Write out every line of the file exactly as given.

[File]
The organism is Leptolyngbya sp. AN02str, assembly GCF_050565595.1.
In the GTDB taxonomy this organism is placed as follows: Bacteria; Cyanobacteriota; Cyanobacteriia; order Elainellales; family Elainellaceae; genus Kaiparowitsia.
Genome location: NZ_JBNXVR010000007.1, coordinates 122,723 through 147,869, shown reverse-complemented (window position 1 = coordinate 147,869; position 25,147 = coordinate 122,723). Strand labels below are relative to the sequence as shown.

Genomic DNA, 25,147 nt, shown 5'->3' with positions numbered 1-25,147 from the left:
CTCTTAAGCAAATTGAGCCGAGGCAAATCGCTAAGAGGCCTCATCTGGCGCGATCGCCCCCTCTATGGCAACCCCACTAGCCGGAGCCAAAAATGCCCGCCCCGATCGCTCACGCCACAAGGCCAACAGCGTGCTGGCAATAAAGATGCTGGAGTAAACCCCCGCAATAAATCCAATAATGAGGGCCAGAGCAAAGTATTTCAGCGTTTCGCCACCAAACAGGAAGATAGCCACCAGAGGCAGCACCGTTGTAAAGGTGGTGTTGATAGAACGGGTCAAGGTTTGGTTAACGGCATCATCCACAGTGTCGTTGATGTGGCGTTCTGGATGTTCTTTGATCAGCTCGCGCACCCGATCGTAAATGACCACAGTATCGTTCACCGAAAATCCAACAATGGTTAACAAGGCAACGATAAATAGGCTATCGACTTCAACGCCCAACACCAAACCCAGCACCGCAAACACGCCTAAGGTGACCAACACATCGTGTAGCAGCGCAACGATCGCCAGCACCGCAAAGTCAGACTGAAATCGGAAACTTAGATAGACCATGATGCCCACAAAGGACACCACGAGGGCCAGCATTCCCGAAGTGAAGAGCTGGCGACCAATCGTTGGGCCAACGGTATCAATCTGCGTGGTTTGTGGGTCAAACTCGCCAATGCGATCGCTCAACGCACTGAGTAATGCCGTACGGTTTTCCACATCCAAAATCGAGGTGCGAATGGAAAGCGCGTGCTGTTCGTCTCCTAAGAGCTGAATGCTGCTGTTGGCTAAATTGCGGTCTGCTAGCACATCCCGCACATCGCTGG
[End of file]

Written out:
The organism is Leptolyngbya sp. AN02str, assembly GCF_050565595.1.
In the GTDB taxonomy this organism is placed as follows: Bacteria; Cyanobacteriota; Cyanobacteriia; order Elainellales; family Elainellaceae; genus Kaiparowitsia.
Genome location: NZ_JBNXVR010000007.1, coordinates 122,723 through 147,869, shown reverse-complemented (window position 1 = coordinate 147,869; position 25,147 = coordinate 122,723). Strand labels below are relative to the sequence as shown.

Genomic DNA, 25,147 nt, shown 5'->3' with positions numbered 1-25,147 from the left:
CTCTTAAGCAAATTGAGCCGAGGCAAATCGCTAAGAGGCCTCATCTGGCGCGATCGCCCCCTCTATGGCAACCCCACTAGCCGGAGCCAAAAATGCCCGCCCCGATCGCTCACGCCACAAGGCCAACAGCGTGCTGGCAATAAAGATGCTGGAGTAAACCCCCGCAATAAATCCAATAATGAGGGCCAGAGCAAAGTATTTCAGCGTTTCGCCACCAAACAGGAAGATAGCCACCAGAGGCAGCACCGTTGTAAAGGTGGTGTTGATAGAACGGGTCAAGGTTTGGTTAACGGCATCATCCACAGTGTCGTTGATGTGGCGTTCTGGATGTTCTTTGATCAGCTCGCGCACCCGATCGTAAATGACCACAGTATCGTTCACCGAAAATCCAACAATGGTTAACAAGGCAACGATAAATAGGCTATCGACTTCAACGCCCAACACCAAACCCAGCACCGCAAACACGCCTAAGGTGACCAACACATCGTGTAGCAGCGCAACGATCGCCAGCACCGCAAAGTCAGACTGAAATCGGAAACTTAGATAGACCATGATGCCCACAAAGGACACCACGAGGGCCAGCATTCCCGAAGTGAAGAGCTGGCGACCAATCGTTGGGCCAACGGTATCAATCTGCGTGGTTTGTGGGTCAAACTCGCCAATGCGATCGCTCAACGCACTGAGTAATGCCGTACGGTTTTCCACATCCAAAATCGAGGTGCGAATGGAAAGCGCGTGCTGTTCGTCTCCTAAGAGCTGAATGCTGCTGTTGGCTAAATTGCGGTCTGCTAGCACATCCCGCACATCGCTGG